After a recap of last year’s award winners, Duncan Sayer started the day, taking us through Anglo-Saxon Oakington, northernmost of a cluster of Anglo-Saxon cemeteries in Cambridgeshire. Analysis of the graves showed no patterning according to age or gender, but there were lots of children interred. One couple buried together were shown – she was much the taller of the two, so much so that her knees were bent to fit her into the grave cut. However, analysis of finds showed a pattern of clusters of long and round brooches, suggesting two separate plots. Amusingly, two horse burials were uncovered, until one was found to have horns! A woman buried with a cow was a first.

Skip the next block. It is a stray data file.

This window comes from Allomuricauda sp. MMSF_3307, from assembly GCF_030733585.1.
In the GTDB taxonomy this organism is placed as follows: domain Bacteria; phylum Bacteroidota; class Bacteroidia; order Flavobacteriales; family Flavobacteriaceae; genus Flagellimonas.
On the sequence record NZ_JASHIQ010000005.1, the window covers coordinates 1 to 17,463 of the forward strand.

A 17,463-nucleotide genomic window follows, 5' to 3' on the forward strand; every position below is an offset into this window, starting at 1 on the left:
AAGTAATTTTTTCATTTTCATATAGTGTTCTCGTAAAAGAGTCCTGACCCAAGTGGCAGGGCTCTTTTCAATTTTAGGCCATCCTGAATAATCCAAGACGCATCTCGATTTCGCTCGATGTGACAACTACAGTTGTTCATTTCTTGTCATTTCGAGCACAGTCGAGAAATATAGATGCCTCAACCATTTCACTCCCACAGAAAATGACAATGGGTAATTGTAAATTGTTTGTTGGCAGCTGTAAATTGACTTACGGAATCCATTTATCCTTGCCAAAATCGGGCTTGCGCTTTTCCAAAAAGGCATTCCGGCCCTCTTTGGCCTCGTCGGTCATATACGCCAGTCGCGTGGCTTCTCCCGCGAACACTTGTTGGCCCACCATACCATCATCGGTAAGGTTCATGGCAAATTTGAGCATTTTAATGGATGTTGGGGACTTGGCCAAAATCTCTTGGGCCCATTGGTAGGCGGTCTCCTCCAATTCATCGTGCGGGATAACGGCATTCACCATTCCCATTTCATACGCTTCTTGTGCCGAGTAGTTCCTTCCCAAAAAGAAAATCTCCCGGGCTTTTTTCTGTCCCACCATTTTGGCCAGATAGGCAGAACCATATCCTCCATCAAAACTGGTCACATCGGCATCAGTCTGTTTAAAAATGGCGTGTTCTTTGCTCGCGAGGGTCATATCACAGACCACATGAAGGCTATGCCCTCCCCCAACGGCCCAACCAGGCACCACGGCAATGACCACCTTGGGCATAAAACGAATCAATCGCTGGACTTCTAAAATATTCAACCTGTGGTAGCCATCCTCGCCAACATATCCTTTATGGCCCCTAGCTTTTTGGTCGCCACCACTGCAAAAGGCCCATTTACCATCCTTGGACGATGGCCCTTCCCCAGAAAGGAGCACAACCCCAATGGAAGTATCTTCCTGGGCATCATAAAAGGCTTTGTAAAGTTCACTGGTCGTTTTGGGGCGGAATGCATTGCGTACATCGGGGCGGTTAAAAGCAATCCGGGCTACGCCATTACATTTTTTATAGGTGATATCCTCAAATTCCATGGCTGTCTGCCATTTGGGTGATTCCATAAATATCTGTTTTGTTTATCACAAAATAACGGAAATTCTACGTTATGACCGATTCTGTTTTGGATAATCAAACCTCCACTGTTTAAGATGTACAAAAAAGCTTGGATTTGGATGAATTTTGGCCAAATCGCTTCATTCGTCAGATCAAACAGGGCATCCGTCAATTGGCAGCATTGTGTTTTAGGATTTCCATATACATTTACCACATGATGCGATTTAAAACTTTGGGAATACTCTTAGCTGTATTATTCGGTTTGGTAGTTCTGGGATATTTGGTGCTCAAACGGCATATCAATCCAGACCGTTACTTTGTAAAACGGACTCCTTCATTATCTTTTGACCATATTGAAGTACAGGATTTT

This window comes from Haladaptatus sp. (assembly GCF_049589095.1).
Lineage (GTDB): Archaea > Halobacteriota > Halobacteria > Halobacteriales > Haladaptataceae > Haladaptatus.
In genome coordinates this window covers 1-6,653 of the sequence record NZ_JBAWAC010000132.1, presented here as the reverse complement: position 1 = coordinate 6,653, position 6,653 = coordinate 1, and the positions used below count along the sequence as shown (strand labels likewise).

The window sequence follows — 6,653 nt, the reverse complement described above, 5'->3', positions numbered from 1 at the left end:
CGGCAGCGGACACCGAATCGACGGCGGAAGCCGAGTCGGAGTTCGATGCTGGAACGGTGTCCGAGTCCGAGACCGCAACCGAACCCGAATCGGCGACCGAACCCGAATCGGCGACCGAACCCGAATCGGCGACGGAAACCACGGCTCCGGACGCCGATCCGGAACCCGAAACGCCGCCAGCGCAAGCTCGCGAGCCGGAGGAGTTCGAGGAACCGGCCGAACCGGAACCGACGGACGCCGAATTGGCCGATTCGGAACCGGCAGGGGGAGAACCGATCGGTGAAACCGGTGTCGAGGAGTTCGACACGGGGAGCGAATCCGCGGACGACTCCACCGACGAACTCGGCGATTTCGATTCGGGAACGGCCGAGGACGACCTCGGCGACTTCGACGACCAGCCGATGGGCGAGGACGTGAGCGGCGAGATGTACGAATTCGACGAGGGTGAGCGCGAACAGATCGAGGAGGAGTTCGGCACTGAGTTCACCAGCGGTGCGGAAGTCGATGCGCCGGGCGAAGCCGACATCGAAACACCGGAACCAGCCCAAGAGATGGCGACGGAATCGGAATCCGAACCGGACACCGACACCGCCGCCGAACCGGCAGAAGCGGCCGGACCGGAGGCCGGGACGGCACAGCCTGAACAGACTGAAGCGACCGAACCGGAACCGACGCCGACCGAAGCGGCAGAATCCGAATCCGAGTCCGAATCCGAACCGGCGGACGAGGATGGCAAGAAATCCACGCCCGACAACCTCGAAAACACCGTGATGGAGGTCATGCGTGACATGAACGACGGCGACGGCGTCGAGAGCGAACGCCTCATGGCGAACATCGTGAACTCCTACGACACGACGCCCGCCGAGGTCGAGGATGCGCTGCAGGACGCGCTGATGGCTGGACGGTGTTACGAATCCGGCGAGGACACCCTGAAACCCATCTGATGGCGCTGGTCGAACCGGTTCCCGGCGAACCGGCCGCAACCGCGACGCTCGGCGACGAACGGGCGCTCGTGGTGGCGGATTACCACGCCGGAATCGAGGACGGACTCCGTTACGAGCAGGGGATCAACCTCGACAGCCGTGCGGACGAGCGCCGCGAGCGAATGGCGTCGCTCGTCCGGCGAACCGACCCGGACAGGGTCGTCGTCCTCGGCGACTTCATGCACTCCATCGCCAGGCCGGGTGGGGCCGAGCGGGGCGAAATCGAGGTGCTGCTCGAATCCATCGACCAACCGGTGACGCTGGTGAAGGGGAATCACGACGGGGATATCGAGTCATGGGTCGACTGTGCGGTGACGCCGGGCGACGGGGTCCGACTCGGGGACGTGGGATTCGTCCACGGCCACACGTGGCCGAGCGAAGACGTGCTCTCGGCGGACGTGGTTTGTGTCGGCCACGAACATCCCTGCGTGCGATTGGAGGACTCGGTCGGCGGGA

Alexandra Knox then took us through the recent excavations at Lyminge in Kent, site of an Anglo-Saxon Timber Hall. A monastic abbey site, previous excavations have identified two distinct phases of occupation in the area, with no overlap. Evidence from excavated Sunken Floored Buildings (SFBs) shows that the area was important prior to the estalishment of the abbey there. The big find of the 2012 season though was the Great Hall, of double plank in trench construction and preliminarily dated to around AD600. Christianisation of the area is reflected in both the settlement shift and the diet – from mostly pigs to mainly sheep/goat, though over 10000 fish bones have been uncovered, some 10 miles from the (then) coast. Other finds have identified Middle Saxon Lyminge as a centre of production. Textiles, metalworking, bone working etc.